Beaufort County school nurses, pediatricians push new whooping cough-vaccine law

tbarton@islandpacket.comMarch 12, 2013 

  • Symptoms: Starts with cold-like symptoms, mild coughing and low-grade fever. Advances to severe coughing fits, vomiting and rapid coughing fits followed by a high-pitched "whoop."

    Danger to infants: Infants are at greatest risk for getting pertussis and then having severe complications from it, including death. More than half of infants younger than 1 year old who get pertussis are hospitalized, and 1 or 2 in 100 hospitalized infants die.

    Benefits of vaccination: Pertussis, or whooping cough, can be prevented with vaccines. Pertussis vaccines are recommended for people of all ages. Infants and children should get five doses for maximum protection. A dose is given at 2, 4 and 6 months, at 15 through 18 months, and again at 4 through 6 years. A booster dose is given to preteens at 11 or 12 years old.

    Any adolescents or adults who didn't get a booster as a preteen should get one dose. Getting Tdap is especially important for pregnant women and others who care for infants. By getting Tdap during pregnancy, mothers build antibodies that are transferred to the newborn, likely providing protection against pertussis in early life, before the baby can start getting vaccines at 2 months old. Tdap also protects mothers during delivery, making them less likely to transmit pertussis to their infants.

    SOURCE: U.S. Centers for Disease Control and Prevention

While S.C. childhood immunizations have dropped and cases of whooping cough recently spiked in the state, Beaufort County health officials say area parents have done well to ensure children are vaccinated against the potentially fatal disease.

Nonetheless, Beaufort County school nurses say they're working diligently to inform parents of new state immunization requirements that begin in fall.

Starting in August, the state will require all seventh-graders -- current rising sixth-graders -- to prove they received a vaccine for pertussis, which also includes immunizations for tetanus and diphtheria.

Kids who haven't had a Tdap booster shot may not be allowed to attend school.

Pertussis, more commonly known as whooping cough, is a highly contagious, potentially fatal respiratory disease that is most severe in infants. It can prevent an infant from breathing or eating and can cause brain damage, pneumonia and other serious conditions, according to state and federal health officials.

The disease often is transmitted to infants from adolescents and adults who carry it, according to the S.C. Department of Health and Environmental Control's immunization website.

"I don't know of any (Bluffton school) with an alarming number of whooping cough," said Meg Hendy, a registered nurse at Bluffton Middle School. "We're trying to nip it in the bud before it becomes a problem. And fortunately, it has not been a problem for us."

Area pediatricians and other school nurses say they've actually seen an increase in immunizations within the last year.

"Parents are reacting very well," said Adea Humphries, nurse at Beaufort Middle School. "I'm already seeing an increase in immunization forms from parents."

Legislators, however, say they are concerned about statewide falling vaccination rates and are moving to make mandatory what is now a voluntary immunization-reporting system for health care providers.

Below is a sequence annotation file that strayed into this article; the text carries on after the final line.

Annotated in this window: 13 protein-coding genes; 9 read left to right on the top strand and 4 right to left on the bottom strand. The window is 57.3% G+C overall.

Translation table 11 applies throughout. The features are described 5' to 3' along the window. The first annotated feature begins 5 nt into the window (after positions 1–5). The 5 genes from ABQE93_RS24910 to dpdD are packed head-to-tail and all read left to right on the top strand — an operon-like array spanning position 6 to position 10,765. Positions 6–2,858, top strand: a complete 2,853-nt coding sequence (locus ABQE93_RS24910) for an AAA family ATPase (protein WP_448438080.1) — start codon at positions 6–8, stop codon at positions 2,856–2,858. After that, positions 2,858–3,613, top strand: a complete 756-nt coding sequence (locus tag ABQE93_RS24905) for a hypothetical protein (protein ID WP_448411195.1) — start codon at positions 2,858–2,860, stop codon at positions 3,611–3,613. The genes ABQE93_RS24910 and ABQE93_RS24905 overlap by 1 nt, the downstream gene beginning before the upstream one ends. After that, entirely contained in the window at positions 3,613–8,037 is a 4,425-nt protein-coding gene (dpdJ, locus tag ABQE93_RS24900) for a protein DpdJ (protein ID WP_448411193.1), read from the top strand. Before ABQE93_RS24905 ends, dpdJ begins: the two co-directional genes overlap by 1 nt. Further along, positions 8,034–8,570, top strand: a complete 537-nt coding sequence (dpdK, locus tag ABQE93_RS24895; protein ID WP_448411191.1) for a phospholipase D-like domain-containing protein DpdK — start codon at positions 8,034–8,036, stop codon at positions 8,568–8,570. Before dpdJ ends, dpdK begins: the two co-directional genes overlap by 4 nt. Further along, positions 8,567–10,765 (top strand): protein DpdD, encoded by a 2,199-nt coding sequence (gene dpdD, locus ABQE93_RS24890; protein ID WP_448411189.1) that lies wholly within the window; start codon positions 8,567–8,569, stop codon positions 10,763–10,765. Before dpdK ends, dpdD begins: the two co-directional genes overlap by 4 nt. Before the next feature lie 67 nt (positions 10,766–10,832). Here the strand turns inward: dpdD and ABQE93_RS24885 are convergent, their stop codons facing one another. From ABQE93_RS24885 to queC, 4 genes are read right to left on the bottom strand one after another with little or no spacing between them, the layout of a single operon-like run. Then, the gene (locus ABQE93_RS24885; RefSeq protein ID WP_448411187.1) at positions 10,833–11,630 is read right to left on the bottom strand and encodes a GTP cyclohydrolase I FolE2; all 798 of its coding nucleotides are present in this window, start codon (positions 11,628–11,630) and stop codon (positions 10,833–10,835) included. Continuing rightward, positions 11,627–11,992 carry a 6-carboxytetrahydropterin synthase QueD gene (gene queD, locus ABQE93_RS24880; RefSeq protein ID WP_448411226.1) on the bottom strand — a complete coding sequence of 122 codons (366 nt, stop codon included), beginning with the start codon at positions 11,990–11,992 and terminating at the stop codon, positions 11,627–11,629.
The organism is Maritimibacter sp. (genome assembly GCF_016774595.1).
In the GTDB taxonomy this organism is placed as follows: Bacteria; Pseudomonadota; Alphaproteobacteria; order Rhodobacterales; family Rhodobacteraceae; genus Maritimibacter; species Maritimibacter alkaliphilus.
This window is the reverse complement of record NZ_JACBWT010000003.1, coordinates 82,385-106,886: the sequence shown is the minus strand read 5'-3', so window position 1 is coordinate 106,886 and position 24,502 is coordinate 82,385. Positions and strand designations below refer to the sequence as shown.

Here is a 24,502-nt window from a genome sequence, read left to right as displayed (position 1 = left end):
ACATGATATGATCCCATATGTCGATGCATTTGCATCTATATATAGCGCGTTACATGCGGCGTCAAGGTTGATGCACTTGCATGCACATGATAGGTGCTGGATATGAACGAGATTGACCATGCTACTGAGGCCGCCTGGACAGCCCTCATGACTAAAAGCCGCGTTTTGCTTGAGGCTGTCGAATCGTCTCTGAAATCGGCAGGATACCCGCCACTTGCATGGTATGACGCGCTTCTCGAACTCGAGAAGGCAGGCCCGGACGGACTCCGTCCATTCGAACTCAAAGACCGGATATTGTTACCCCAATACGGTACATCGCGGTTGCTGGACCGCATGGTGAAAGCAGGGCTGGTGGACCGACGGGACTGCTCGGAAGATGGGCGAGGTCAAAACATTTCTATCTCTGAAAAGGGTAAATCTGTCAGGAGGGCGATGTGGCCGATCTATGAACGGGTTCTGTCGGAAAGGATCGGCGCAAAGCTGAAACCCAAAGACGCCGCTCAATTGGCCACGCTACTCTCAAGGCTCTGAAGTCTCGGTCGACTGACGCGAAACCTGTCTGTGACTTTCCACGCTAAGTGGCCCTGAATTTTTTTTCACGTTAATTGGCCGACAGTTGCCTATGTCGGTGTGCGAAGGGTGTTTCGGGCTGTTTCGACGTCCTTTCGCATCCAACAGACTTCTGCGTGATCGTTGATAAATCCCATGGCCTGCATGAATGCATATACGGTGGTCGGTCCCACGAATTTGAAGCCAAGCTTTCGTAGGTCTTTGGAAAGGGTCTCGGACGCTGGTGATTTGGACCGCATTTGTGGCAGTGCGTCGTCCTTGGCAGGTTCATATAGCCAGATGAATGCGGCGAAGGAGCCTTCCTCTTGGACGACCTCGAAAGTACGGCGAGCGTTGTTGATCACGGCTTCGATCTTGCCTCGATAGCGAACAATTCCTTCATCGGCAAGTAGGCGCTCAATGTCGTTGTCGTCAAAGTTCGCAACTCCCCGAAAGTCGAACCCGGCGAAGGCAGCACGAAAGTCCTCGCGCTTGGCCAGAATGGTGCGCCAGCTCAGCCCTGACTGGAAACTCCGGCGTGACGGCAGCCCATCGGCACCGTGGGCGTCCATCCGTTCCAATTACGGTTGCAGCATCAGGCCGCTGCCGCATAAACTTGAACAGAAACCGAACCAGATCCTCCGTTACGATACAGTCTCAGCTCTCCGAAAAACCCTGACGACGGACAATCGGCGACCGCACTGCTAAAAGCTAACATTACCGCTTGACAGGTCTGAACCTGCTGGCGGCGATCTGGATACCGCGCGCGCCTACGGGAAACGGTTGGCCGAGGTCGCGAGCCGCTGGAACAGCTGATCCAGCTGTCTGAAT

Proponents say doing so will give the state more reliable data about how many children are getting immunizations and help doctors diagnose patients more accurately and quickly.

From 1999 to 2002, South Carolina had between 26 and 62 reported cases a year, but saw more than 400 cases in 2005 and 2010, prompting state health officials to issue several warnings.

The Committee on Children also recently reported South Carolina's childhood immunization rate is declining, while the national average is rising.

DHEC spokesman Jim Beasley contends "by and large, children in S.C. have very good coverage." Beasley, though, said state surveillance data "cannot be used at this time" to show whether there is a decrease in immunizations or that it's linked to an increase in whooping cough.

"We've seen, since July 2012, 18,000 cases of whooping cough nationwide reported to the CDC, which is twice as much as the previous year," said Dr. Eric Peltz with Palmetto Pediatrics of the Lowcountry on Hilton Head and in Okatie.

"There is no doubt there is an increase in the numbers. But for the most part, parents in southern Beaufort County have been receptive to the vaccine, which is good, but there is still a small contingent of parents who refuse to get their child vaccinated."

While mandatory reporting will help the state get a better idea of statewide immunization numbers, "getting information out there to let parents know how serious a disease pertussis is," is the best way to improve vaccination rates, Peltz said.

The (Columbia) State newspaper contributed to this report.

Follow reporter Tom Barton at

Related content:

State requiring vaccinations as whooping cough cases spike -- The (Columbia) State: March 12, 2013

U.S. Centers for Disease Control and Prevention -- Pertussis (Whooping Cough) homepage

S.C. DHEC Immunization Division -- Pertussis

The Island Packet is pleased to provide this opportunity to share information, experiences and observations about what's in the news. Some of the comments may be reprinted elsewhere in the site or in the newspaper. We encourage lively, open debate on the issues of the day, and ask that you refrain from profanity, hate speech, personal comments and remarks that are off point. Thank you for taking the time to offer your thoughts.

Commenting FAQs | Terms of Service